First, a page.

“You can’t go home again” is an idiom that means your home has changed so much since you left it that it’s no longer the same place. In my case, I never wanted to go home again (except to visit).
My Uncle John (the only uncle with that name that I know of) built the house after World War II, but I don’t know what year it was completed.
Uncle John built the house and installed everything it needed, including the plumbing and electrical work. The original, front part of the house was built with handmade adobe bricks, plaster and wood. It was a small three-bedroom, one-bath house, with a swamp cooler and ductwork for air distribution. He later added an extension to the back, creating a dining room, a den and a larger kitchen. The original kitchen was converted to a bedroom.
A shelf partition, with the center portion shaped like a doorway, separates the living room from the dining room. A large cement patio was added to the back, which included an elevated fishpond. I don’t know when the studio apartment was built on the adjoining lot. From what I understand, all the wood in the house came from a Japanese internment camp when the camp was closed after World War II.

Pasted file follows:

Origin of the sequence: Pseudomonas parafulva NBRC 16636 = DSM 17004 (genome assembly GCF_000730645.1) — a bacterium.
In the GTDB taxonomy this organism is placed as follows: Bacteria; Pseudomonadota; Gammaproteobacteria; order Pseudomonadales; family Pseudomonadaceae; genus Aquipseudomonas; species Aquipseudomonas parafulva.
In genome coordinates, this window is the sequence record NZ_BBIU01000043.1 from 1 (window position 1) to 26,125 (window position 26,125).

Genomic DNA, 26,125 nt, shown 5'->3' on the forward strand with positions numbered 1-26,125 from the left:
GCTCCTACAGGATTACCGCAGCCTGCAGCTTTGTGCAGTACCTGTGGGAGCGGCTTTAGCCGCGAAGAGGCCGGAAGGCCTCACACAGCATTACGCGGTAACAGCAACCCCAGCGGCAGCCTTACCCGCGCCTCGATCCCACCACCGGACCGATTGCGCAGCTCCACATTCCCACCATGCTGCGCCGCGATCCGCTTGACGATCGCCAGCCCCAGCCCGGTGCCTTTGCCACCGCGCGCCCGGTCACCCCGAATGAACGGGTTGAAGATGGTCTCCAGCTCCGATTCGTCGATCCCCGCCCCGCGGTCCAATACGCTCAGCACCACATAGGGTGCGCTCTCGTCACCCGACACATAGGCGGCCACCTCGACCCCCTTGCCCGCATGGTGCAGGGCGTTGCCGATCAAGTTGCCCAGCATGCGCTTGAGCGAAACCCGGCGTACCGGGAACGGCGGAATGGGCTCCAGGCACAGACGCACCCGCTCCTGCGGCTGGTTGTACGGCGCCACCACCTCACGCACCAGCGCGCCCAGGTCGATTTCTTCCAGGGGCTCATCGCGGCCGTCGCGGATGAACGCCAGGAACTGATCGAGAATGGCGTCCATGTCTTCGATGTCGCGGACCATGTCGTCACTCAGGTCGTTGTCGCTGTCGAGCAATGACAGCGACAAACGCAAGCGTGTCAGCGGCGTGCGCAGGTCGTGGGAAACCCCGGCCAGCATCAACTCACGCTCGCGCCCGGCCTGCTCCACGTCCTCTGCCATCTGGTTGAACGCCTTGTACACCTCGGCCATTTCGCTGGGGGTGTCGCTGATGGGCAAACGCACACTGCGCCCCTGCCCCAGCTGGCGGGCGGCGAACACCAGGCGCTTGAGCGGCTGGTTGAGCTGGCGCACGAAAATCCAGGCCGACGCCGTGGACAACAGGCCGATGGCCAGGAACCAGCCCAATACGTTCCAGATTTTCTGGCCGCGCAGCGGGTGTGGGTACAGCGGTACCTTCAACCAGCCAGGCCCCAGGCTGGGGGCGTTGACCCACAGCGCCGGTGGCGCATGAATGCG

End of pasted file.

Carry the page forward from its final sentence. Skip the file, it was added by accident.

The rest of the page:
My parents bought the home from Uncle John in 1963. Although it’s the second home I lived in, it’s the first home I can remember. I left when I was still 17 years of age, by enlisting in the military, and I probably spent less than two months there cumulatively since then. I haven’t set foot in that house since 2005, the year before I moved to the Philippines, four years before my father died and five years before my mother died.
I included a picture of the house from the street, cropped from a Google Street View image from 2016, so you can see for yourself. It’s still standing, obviously. My youngest sister was living in the home with her three children when my mother died, and they’re still living there. I spotted a video on her youngest daughter’s Facebook profile recently and it doesn’t look any better.
The home was substandard when I lived there in 1978 and it’s still substandard. It’s a four-bedroom house with one bathroom. At one time, there were eleven people (nine children) living in that house. Can you imagine what waiting for a turn in the bathroom was like? My brothers and I were very familiar with outdoor urination.
It would cost way more to renovate the house than it would cost to tear it down and build a new one. The property value, which includes two city lots, maxes out at $36,000. I’m sure most of that is for the land itself.
My house in Olongapo is a much better house. It has three bedrooms, three full baths, a living room, a dining room, a dirty kitchen and a laundry room. Made mostly of cement, aluminum and steel, it has already withstood several earthquakes and will probably withstand many more.